poorwill


Also found in: Thesaurus, Encyclopedia, Wikipedia.

poorwill

(ˈpʊəwɪl; ˈpɔːwɪl)
n
(Animals) a small bird of North America
Collins English Dictionary – Complete and Unabridged, 12th Edition 2014 © HarperCollins Publishers 1991, 1994, 1998, 2000, 2003, 2006, 2007, 2009, 2011, 2014
ThesaurusAntonymsRelated WordsSynonymsLegend:
Noun1.poorwill - goatsucker of western North Americapoorwill - goatsucker of western North America
caprimulgid, goatsucker, nightjar - mainly crepuscular or nocturnal nonpasserine birds with mottled greyish-brown plumage and large eyes; feed on insects
genus Phalaenoptilus, Phalaenoptilus - a genus of Caprimulgidae
Based on WordNet 3.0, Farlex clipart collection. © 2003-2012 Princeton University, Farlex Inc.
References in periodicals archive ?
Only one species of bird is a true hibernator -- the poorwill of western North America.
Once on the prairie, we felt surrounded: The bright red eyes of a night bird called a poorwill winked at us, and we spotted olive coyote eyes and shiny pronghorn eyes.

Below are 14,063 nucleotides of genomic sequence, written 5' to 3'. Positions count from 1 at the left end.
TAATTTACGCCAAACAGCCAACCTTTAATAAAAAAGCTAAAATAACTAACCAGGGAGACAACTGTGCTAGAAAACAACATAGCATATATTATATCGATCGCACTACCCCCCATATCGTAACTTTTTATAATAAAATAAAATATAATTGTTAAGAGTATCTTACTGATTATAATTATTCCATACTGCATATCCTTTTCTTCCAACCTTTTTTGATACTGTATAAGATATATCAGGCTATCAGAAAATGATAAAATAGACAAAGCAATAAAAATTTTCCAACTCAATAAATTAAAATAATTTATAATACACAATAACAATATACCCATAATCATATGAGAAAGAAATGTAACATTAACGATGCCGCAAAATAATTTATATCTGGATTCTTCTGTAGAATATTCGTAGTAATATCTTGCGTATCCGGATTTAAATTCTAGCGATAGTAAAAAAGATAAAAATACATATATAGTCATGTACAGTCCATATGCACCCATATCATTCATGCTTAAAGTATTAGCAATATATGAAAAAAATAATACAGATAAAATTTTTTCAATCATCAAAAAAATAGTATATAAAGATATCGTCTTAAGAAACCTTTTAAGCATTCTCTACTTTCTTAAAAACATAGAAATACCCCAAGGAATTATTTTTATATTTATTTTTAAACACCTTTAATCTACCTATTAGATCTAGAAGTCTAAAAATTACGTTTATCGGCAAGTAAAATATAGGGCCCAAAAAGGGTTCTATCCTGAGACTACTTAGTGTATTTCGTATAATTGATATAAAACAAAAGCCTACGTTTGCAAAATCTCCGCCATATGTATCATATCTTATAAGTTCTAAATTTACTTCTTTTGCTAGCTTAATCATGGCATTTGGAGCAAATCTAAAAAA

Three of them are the Eastern Whippoorwill (Antrostomus vociferus), the close cousin, Chuck-will's-widow (Antrostomus carolinensis), and the Common Poorwill (Phalaenoptilus nuttallii).
Common Poorwill activity and calling behavior in relation to moonlight and predation.
In addition to common nighthawks, whip-poor-wills and chuck-will's-widows, five other species of goatsuckers live in North America: the lesser and Antillean nighthawks, buff-collared nightjar, common pauraque, and the common poorwill, one of only a handful of birds known to go into torpor, a state akin to mammalian hibernation.
Only 31 species have been documented to use burrows of desert tortoises, including two birds, the common poorwill (Phalaenoptilus nuttallii) and burrowing owl (Athene cunicularia; Luckenback, 1982).
Piping Plover Poorwill Pintail Pigeon." The wigeon is identified in the book's glossary as a duck that "eats plants in fields marshes lakes and large ponds." Poorwills like bobolinks and chachalacas are named for the sounds they make and timberdoodles are noted for their spiraling courtship flights.
Others: lesser nighthawks (Southwest), Chuck-will's-widow (Southeast) and common poorwill (West)
The smaller poorwill is found across most of the West.
Daily torpor in a free-ranging goat-sucker, the Common Poorwill (Phalaenoptilus nutrallii).